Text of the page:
The Moth Chase

Elevating the Art of Procrastanalysis – Academics wasting time on pop culture

You’re Done Being His Victim

with 3 comments

Hi friends,

Well, if last week was all about Hank, this week was all about Skylar…at least for me. I was riveted and, yet, left wanting more – just what is going on inside her head? At this point, I’m not entirely sure if she’s protecting Walt, protecting herself, or just caught up in momentum that she can’t escape. But when Hank told her that she would no longer be Walt’s victim, I was struck not only by how wrong that language was for describing her, but also how incapable I was of coming up with something better.  Hank can list all the reasons why Skylar is a victim, and they’re all true. She was emotionally manipulated, faced borderline physical abuse and certainly emotional, feared for her safety, and so on. But in the end, all those reasons don’t quite capture why Skylar has and continues to go along with this plot. Walt has been utterly corrupted by power; Skylar, I wonder, has perhaps become, or is becoming, corrupted by the thrill of her own success. She got the carwash going. She hid all the money. She figured out that Hank’s got nothing. She might not be great on the spot when crisis hits like Walt is, but give her a few hours to mull things over, and she’s as much the brains of the operation as Walt. Perhaps all these years being married to a(n unacknowledged) genius has left her wanting her own smarts acknowledged too. I don’t know – do you guys have any further thoughts on her motivations here…because I’m still trying to figure them all out??

With Skylar at the centre, I couldn’t help but be intrigued more than ever with the episode’s other key female character – Lydia. How this panicked, jittery, can’t-look-at-carnage, wears-her-Louboutins-to-the-desert screw-up manages to run an international drug operation and imagine at any moment that she can be threatening is beyond me…and yet, she manages to surround herself with all the right people to get her job done. Lydia is working from a completely different set of motivations than Skylar – emphasized especially by the repeated shots of the fancy shoes. Although, weren’t those the most dismal Louboutins you’ve ever seen on tv? For a moment, the heel made me wonder if they were fakes. Not that I’m any great expert on spotting fakes – but somehow this particular pair, dusted but not caked with sand, kitten heel rather than stiletto like we usually see on tv, leather old but not worn, managed to communicate the wealth and status without the beauty. Alongside other costuming choices – particularly the constant matchy-matchiness of Walt and Skylar’s costume colours now – this little visual cue really hit the nail on the head. Lydia’s faking it, and she’s floundering with some style, but no substance. To make her (and Todd) so significant to these final episodes, though (all the BB recaps highlight Lydia and Todd’s backstories) leaves me wondering just what crucial role they’ll both play in the final crescendo.

I didn’t get to chime in last week, but let me just say – if someone makes that Star Trek episode, I WILL watch it! I wonder if we actually want to start placing bets on how long it will take for some animation student to make a short of it that will go viral – by the season finale at least, I hope!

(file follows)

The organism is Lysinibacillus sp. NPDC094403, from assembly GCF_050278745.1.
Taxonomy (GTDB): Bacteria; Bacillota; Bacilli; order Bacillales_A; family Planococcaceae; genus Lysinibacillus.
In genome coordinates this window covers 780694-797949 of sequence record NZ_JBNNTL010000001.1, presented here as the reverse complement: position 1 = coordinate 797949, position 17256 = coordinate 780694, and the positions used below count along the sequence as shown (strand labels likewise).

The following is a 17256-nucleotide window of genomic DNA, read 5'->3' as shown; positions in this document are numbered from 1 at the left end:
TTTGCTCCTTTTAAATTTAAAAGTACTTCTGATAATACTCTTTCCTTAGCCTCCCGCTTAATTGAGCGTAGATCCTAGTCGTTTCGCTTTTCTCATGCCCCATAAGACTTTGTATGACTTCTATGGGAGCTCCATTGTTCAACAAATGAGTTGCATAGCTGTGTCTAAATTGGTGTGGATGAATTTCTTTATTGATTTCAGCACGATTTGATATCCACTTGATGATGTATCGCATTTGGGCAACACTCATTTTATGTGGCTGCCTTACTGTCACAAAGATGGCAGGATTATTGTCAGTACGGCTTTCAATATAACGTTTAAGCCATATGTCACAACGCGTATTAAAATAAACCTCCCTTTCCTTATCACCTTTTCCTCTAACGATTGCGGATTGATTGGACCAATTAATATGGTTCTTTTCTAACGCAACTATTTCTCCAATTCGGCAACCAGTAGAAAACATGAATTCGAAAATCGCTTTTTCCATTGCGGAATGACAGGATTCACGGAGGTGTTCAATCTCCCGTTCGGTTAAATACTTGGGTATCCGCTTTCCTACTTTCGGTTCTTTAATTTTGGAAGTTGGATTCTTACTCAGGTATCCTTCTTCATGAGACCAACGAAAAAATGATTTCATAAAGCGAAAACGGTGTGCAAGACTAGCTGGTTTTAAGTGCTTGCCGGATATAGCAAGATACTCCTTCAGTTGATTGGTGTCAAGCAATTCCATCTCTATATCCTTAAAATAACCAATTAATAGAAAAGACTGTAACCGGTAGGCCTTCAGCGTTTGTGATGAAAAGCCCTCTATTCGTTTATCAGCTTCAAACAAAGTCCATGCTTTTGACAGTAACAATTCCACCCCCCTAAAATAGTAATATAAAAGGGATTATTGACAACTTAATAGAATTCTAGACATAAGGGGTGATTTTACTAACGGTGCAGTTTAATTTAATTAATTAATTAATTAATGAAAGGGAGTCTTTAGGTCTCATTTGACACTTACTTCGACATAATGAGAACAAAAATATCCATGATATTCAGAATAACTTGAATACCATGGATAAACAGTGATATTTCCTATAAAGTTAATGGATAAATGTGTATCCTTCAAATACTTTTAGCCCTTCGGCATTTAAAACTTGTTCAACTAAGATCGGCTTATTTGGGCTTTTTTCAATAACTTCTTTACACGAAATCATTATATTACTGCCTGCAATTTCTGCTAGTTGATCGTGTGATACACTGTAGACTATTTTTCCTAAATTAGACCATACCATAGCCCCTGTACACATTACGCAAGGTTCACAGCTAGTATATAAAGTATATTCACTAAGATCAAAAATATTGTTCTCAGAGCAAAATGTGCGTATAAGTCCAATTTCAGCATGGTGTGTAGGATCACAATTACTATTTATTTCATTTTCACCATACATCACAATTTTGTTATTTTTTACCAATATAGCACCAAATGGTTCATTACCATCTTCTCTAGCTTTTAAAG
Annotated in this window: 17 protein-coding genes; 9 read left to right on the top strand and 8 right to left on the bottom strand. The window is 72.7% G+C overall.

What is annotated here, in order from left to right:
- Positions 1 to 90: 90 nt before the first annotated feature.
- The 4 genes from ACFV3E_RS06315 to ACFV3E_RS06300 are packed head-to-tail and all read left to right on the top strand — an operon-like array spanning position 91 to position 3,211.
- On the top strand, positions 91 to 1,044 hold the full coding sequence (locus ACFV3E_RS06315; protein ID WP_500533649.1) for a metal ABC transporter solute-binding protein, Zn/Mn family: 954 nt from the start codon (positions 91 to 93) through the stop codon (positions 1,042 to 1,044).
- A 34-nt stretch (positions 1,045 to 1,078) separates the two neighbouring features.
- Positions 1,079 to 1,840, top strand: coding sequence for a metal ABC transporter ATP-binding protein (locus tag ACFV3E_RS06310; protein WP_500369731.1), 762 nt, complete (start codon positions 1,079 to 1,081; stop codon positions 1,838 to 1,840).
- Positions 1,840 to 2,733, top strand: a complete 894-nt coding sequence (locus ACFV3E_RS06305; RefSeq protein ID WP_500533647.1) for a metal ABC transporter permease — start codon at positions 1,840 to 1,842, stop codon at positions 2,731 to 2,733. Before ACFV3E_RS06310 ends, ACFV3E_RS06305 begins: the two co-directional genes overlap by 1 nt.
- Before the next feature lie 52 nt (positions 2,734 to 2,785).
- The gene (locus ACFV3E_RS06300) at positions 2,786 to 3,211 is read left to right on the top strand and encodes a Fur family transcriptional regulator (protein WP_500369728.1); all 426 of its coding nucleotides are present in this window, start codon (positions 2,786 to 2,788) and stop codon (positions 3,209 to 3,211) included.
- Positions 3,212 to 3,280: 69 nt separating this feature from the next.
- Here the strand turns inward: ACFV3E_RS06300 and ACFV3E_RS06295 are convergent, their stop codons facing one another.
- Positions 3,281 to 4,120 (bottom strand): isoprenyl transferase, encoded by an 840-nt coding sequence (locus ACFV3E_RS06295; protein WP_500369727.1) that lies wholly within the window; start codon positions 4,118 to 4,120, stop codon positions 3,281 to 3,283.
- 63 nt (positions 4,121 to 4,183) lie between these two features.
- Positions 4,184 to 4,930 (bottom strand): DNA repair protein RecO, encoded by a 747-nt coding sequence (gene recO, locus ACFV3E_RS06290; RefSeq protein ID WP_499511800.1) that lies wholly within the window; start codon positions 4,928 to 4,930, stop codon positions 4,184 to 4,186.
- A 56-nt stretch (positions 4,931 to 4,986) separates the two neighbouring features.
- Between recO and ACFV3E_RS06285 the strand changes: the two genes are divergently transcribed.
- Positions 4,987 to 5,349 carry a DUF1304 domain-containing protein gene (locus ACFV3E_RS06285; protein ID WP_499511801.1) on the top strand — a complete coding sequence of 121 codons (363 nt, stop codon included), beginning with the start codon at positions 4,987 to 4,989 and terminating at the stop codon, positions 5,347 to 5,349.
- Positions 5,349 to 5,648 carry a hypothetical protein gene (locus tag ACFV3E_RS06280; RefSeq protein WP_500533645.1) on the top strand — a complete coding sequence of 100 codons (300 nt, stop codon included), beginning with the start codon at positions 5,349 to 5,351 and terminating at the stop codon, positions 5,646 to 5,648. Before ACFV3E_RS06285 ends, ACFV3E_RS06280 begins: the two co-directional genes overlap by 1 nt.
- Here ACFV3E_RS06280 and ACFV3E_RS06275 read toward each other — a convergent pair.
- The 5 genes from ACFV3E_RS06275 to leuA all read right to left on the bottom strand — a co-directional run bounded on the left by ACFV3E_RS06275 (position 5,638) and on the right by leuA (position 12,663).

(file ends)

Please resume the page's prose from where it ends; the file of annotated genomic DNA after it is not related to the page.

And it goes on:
Hi Natalie and friends,

I think you’re right about Skylar’s motivations (not so easily discernible)…but my take is the following (and a trope I’ve harped on before): family. It’s the same as Walt’s professed motivation: family (so his alleged willingness to turn himself in as long as Skylar keeps the money and passes it on to his kids; the reason Walt won’t kill Hank, etc.) What does this motivation ultimately come out to? That, I think, is the great question of ‘Breaking Bad’ in my opinion: is ‘family’ just a stand-in for ‘power,’ ‘recognition,’ what? Because we’ve certainly seen again and again, that, really, family is the last thing anyone is concerned with (and the circle widens now to include Hank, who was going to use Skylar).

What struck me about this episode is how Walt has taken root in people’s lives much the same way that his cancer has taken root in him: everyone knows it is a matter of time before it is over, but until then, it seems that everyone is now living Walt’s lie, which is an interesting place to find a character like Hank. And Hank, to me, has been the real standout of these last two episodes. Dean Norris has taken an already powerful character and elevated him to a new level, pushing him towards a fever pitch (paralleling perfectly Walt), and, for the first time in the series, you get the sense that, once he knows enough, Hank will not be overwhelmed by W.W. again.

I also have to mention how intense these episodes are; it’s like the writing team and the team of actors has reached something close to perfection. There is no filler. Every shot is perfect (the carousel shot of Jesse was especially stunning), no line of dialogue wasted or meaningless (this is perhaps why Jesse now speaks so little), and every emotion perfectly presented in the smallest motions (Anna Gunn in the diner was incredible). It’s almost as if you need the commercials for a break from the intensity (OK, you don’t need them…I still fast forward, but…)



PS – Natalie, I sure do hope someone makes that Star Trek, short!